WordPress vs Static HTML: How Should You Build Your Site?
One question frequently asked by potential website owners is “How should I build my site?”. Thanks to health advances in web technologies, users today are spoilt for choice. With its long history, the Internet is a mix and match of old and new solutions co-existing in harmony – so how do you choose?
Two of the most popular solutions today are WordPress and HyperText Markup Language (HTML). Since the first web page was launched in 1991, HTML has played a significant part in the timeline of the world wide web. Through the period of almost three decades, it has survived while undergoing a handful of major iterations.
WordPress is comparatively newer and was first seen in the early 2000s. However, it’s power and flexibility has led it to stellar heights. Today over 30% of the entire web is built using this remarkable Content Management System (CMS).
The following review includes essential information, such as:
- Difference Between WordPress and Static HTML
- What Is a Content Management System? Do you really need it?
- WordPress advantages and disadvantages
- Pros and Cons of a Static HTML Website
- Using WordPress as a Static Website Generator?
- WordPress vs Static Website?
- Frequently Asked Questions
Difference Between WordPress and Static HTML
|Can be used with no coding skills||Knowledge of HTML required|
|Quick build and deploy||Longer time needed to code and deploy|
|Built to handle dynamic content||Mostly fixed design|
|Requires PHP and MySQL/MariaDB||No prerequisites|
|Moderately resource intensive||Can be built light|
|Plugins may have recurring fees||Potentially cheaper maintenance|
|Sites easily adaptable for mobile||Moderately complex mobile adaptation|
Just because they work in different ways does mean that sites built in WordPress and HTML will look unalike. The means doesn’t reflect the end product and it’s entirely possible to code a static HTML site to look like a WordPress site.
It is in the way they are used to build sites that any similarities come to a rapid and cruising end. HTML is a scripting language, which means the user needs to combine instructions and resources together in a way that produces an outcome. This requires knowledge of HTML syntax and relatively long production times.
WordPress on the other hand is a CMS – a web-based application. It is pre-built to facilitate its core function of helping users handle content easily and quickly. This design reduces requirements for technical competency and puts the focus on meeting user needs instead.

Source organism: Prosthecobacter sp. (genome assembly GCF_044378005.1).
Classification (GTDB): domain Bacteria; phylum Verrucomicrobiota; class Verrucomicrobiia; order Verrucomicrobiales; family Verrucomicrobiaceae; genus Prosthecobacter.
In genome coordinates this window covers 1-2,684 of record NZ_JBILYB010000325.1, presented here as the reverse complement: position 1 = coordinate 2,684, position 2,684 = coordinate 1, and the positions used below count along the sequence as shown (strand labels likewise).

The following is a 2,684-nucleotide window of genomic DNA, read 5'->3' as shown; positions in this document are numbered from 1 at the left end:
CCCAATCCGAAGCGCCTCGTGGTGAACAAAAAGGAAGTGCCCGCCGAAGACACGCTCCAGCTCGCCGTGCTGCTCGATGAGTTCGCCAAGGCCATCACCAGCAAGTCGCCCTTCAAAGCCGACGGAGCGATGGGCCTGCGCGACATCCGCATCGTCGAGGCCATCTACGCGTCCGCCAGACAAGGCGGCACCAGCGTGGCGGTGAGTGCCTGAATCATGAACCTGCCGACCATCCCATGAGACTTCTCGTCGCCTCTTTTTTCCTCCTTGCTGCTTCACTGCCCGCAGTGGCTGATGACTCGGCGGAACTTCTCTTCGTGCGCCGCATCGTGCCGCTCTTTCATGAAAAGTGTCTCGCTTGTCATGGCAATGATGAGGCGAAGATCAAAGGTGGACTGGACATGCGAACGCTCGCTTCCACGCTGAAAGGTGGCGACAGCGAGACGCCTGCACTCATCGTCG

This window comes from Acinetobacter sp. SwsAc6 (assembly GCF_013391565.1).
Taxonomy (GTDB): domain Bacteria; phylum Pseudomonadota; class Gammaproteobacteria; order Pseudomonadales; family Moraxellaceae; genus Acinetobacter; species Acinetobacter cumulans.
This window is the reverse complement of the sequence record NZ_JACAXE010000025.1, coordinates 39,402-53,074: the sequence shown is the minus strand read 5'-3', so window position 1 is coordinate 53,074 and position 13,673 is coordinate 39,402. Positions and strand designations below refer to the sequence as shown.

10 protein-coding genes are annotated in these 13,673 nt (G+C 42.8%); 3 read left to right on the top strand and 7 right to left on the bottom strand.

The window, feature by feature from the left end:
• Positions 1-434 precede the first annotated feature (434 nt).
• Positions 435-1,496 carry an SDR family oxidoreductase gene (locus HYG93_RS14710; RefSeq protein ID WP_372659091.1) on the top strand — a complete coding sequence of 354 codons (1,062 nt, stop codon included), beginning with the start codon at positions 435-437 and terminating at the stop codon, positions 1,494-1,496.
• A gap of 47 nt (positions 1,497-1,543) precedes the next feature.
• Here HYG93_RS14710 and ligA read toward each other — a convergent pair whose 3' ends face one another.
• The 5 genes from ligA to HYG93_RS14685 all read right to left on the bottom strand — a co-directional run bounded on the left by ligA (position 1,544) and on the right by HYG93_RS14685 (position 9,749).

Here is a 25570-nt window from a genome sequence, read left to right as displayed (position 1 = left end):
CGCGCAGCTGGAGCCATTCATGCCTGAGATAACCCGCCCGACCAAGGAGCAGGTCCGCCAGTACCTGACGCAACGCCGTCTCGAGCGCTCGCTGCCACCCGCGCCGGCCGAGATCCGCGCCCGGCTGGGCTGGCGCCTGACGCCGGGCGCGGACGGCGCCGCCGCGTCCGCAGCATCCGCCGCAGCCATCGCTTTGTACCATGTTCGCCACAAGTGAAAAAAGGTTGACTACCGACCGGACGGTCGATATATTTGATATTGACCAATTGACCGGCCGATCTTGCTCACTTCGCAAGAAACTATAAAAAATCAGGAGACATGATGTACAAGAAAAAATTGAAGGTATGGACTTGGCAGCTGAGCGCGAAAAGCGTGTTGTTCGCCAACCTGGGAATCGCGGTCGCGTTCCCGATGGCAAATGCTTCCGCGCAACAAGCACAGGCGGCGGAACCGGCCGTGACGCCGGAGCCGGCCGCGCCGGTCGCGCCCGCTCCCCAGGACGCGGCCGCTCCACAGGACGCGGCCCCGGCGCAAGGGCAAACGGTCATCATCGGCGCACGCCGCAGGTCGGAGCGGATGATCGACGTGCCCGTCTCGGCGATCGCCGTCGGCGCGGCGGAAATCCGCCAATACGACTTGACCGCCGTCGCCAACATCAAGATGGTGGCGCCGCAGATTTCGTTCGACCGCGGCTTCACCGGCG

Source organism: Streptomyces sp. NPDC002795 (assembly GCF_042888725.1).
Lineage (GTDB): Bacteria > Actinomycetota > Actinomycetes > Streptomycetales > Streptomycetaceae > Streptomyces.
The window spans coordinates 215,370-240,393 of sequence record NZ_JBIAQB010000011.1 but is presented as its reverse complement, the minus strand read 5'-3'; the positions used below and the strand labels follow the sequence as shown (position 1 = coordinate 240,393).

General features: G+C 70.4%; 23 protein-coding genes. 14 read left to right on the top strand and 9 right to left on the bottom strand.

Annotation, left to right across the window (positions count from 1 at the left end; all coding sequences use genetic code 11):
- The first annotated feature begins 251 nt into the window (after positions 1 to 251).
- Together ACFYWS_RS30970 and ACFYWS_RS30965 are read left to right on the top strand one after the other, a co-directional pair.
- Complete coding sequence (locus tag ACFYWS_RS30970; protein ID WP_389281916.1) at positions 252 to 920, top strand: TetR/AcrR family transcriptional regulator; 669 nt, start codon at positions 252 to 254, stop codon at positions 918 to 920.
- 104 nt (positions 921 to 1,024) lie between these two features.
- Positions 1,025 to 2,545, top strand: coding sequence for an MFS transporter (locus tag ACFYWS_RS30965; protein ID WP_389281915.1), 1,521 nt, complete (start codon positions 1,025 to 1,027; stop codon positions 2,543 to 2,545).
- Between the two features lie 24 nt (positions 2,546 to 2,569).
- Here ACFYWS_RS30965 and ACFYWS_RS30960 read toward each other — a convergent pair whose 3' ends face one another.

What Is a Content Management System? Do you really need it?
As the name implies, CMS are designed to help users manage content. In essence, they are fundamentally different compared to scripting languages. Think of the latter as you would raw materials. In order to be useful, you would need knowledge of what the ingredients were and how they would best be used to produce what you want.
Comparatively, the CMS would be one level higher. They are designed to let users easily deploy a platform, reducing focus on the building of the site itself. The platform serves as a conduit for the users’ content. That is the key focus of the CMS.
If your intention in building a website is to continually publish updated content and do a few website adjustments now and then – a CMS is the ideal solution for you.
WordPress advantages and disadvantages
Because it is highly purpose built, CMS has a strong main focus. At the same time, it’s modularity makes it suitable for a wide range of needs as well. This is part of what makes it so widely adopted.
Pros of Using WordPress
No Cost – WordPress itself is free to use. If you want to build and run a WordPress site, costs incurred will mostly be web hosting related, not for the CMS itself.
Flexibility – The core WordPress system is built to help you handle content. Thanks to its modular plugin system, functionality can be extended easily and with very few restrictions.
Ease of Use – Since the application is pre-coded for you, all you need is some time to install WordPress then familiarize yourself with its features and interface. It’s like learning to use a new car, or playing a new game – many things are intuitive and just need familiarization.
Fast Deployment – Since there’s no coding needed, building and deploying a WordPress site can be done in a matter of minutes. Of course, modifying the site to your liking can take a bit more time, but that really depends on your needs.
Widespread Availability – As its popularity skyrockets, it’s very easy to find web hosts offering WordPress plans. ScalaHosting has even developed custom tools such as the SWordPress Manager to assist WordPress users.
Cons of Using WordPress